Sutekh Hexen and Andrew Liles, Breed in Me the Darkness, Aurora Borealis Records, cassette (2012)
(NB Album scheduled for CD and vinyl release in mid-March 2013)
Prominent players in the black metal / noise/ drone scene, the Californian band Sutekh Hexen (Scott Miller and Kevin Gan Yuen) teams up with sound artist Andrew Liles to produce this album of two Sutekh Hexen tracks plus their respective remixes. Having someone like Liles, a long-time Nurse With Wound collaborator, chew up Sutekh Hexen tracks might seem a bit superfluous as Sutekh Hexen would appear to have the intense blown-out blackened noise soundscape genre all sewn up with nothing left for anyone to work with into something even more forbidding and extreme but Liles has managed to control and sculpt the tracks to his own out-there specifications. The threesome even cram the originals and the remixes into the modest physical format of a 45-minute cassette tape.
Unusually the first side opens with the remix of “We Once Walked Upon These Coals” with the original following after. Stern piano melodies, brimming with sinister portent, take us into a black passage of ambient horror-expectancy: a deeper melody, steely and rumbling, generally contrasts with a shrill, icy-toned trilling tune. Ghostly wobble and susurrating sound fill the background void. The track slides into a fluttering machine ambience as if a giant mosquito drone the size of a passenger jet were hovering just above. Meanwhile a crowd of voices starts gabbling faraway. Machine-like rhythm guitar riffs start churning out and are joined by an evil lead guitar solo trilling up and down the music scale in joyful, deranged mirth. For a brief time, Liles turns Sutekh Hexen into a Satanic heavy metal band. Fear not, SH aren’t going cartoony-evil, the guitar solo halts and that hellish monster-insect flutter-churn resumes its baleful rhythm.
It’s hard to tell where the remix ends and the original track begins due to the cassette format used but I take the break between tracks as that brief moment of quiet before a series of explosions begins that expands into pealing church bells and a choir of phantom voices that bleed into the metallic bell tones and the swirling mess in the background. Various found sounds – screaming women, twittering birds, the metal mosquito drone, a malevolent chanting priest conducting a Satanic ritual among others – fill the song.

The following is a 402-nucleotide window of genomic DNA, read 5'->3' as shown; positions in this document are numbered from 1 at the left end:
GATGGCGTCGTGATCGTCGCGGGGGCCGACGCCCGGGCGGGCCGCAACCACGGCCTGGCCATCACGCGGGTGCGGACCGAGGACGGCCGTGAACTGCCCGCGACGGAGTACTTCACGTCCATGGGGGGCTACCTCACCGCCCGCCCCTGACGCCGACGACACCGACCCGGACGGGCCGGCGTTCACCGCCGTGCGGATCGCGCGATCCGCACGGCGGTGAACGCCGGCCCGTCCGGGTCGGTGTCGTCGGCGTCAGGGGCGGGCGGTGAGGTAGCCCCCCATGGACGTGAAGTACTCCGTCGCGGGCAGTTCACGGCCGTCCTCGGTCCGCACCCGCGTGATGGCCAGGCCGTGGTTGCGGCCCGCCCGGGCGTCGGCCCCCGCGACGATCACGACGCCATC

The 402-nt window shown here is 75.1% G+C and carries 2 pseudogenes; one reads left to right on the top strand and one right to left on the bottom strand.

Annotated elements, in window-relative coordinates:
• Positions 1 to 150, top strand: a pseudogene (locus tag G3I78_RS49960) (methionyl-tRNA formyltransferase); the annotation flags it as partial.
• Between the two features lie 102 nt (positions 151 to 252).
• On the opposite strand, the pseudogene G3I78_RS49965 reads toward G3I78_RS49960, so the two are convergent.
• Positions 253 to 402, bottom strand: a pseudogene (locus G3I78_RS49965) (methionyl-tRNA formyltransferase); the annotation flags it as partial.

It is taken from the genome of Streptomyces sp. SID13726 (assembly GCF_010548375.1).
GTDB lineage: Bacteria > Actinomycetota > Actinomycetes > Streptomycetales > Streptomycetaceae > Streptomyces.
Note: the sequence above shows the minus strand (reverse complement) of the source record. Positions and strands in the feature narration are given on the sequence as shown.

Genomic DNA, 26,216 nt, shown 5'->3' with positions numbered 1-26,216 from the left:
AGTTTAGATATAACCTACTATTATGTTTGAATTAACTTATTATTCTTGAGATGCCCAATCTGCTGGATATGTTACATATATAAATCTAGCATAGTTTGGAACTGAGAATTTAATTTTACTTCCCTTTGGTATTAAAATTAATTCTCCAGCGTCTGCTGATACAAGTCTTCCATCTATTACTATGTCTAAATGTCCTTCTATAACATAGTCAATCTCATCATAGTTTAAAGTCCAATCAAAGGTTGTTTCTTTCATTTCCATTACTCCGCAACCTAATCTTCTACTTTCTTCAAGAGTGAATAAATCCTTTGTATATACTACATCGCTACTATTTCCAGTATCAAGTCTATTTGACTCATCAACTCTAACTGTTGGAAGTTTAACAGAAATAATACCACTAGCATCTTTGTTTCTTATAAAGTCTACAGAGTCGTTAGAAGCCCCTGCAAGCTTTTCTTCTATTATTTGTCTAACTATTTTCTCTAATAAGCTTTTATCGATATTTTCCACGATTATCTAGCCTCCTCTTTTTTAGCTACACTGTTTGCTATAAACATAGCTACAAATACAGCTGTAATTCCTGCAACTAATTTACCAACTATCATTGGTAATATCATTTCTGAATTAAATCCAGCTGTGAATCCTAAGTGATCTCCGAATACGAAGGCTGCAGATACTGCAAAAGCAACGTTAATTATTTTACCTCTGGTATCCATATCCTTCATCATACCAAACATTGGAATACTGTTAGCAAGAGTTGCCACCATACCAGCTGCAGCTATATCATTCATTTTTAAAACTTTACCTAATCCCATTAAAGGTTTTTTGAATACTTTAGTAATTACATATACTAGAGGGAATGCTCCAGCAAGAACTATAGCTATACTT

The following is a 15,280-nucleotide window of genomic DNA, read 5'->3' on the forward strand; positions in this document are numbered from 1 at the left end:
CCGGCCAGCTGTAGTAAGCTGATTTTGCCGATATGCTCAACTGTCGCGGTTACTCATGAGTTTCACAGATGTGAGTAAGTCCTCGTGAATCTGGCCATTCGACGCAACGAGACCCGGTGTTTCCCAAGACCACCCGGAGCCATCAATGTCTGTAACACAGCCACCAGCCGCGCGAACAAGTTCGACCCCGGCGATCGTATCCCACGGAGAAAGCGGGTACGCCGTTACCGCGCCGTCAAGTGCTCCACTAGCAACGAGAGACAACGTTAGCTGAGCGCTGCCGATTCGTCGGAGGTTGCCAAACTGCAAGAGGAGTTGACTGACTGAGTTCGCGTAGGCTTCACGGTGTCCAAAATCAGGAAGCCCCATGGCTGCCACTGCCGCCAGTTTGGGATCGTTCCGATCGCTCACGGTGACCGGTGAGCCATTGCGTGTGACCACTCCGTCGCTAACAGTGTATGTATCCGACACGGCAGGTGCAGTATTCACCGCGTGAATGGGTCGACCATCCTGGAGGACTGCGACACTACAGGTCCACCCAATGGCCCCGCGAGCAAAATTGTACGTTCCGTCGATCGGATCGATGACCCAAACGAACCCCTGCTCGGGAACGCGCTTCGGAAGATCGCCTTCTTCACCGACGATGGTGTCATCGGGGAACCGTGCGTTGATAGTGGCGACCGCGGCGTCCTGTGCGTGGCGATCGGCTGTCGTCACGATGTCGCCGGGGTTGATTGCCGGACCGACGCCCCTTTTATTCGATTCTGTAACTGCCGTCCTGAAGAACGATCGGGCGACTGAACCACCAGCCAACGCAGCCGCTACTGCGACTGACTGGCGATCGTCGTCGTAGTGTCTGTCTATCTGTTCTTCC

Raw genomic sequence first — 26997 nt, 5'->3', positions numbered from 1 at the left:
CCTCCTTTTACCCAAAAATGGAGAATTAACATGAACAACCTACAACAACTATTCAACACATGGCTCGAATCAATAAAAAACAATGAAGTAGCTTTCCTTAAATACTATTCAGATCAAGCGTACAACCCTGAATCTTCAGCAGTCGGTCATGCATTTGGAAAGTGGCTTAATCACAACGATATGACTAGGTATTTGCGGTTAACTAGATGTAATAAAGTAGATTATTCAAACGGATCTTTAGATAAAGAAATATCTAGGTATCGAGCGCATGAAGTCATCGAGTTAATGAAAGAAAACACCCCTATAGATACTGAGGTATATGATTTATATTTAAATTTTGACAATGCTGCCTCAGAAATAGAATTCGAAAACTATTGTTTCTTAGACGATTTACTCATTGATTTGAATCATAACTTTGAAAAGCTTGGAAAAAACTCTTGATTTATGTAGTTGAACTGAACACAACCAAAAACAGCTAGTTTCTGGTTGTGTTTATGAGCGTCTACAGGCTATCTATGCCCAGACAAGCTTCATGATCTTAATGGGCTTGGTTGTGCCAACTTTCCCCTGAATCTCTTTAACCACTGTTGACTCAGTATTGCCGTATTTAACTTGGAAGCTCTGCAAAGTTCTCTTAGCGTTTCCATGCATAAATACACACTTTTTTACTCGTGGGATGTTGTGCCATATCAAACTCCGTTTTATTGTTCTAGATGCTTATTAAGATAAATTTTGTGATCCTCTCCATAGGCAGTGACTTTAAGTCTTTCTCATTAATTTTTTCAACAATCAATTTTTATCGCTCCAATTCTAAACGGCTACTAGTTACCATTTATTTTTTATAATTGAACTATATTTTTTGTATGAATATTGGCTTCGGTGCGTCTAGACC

Side B sees SH burst out with manic cloudbursts of blackened guitar noise buzz, ripping through the black atmosphere with a sharp hissy edge reminiscent of a high-pressure water hose spewing its product; this might be a highly distorted vocal. The song quickly exhausts itself and drifts into a ghostly pall that roams widely over a bleak and dark landscape. Liles’ take on “Selling Light to Lesser Gods” reconstructs it in reverse: the remix rises quickly out of the void into which the original disappeared with church organ droning as its companion. A choir of demon choristers howl wordless hymns of damnation from their perches and stalls in the blackest parts of Hell. Piercing vocal hiss sounds stab through the track, pronouncing vile curses upon listeners foolish enough to have followed the recording this far. A maddened organ accompaniment is interrupted by shattering glass and the track passes into another realm of blackened ambient hell where the phantom choristers find their voice again. A layer of fuzzy black metal guitar noise loops repeatedly into a sudden outburst of digital sandstorm chaos, beneath which grit coalesces into a demon voice trying to say something. The whole thing stutters into a rapid train rhythm cut short by shattering glass.
The two tracks and their remixes are good though they might have been better on a CD format: the kind of blackened experimental soundscape noise that SH traffics in needs contrasts of sharp sound, blurry noise and other distortions in sound texture and production to bring out the best in all sound textures used. There’s a point in the music where the entire sound universe passes to a deeper, more sinister plane of existence and a CD format would have brought that transformation into clearer focus. As it is, the album isn’t bad but I think the beast that the trio has created is cramped in a sound cage and must have a different format to spread its wings and fly in full monstrous majesty. The ambient and sound-sculpture aspects of SH almost disappear in the cassette format and the music is in danger of sounding one-dimensional much of the time.
Contact: Aurora Borealis Records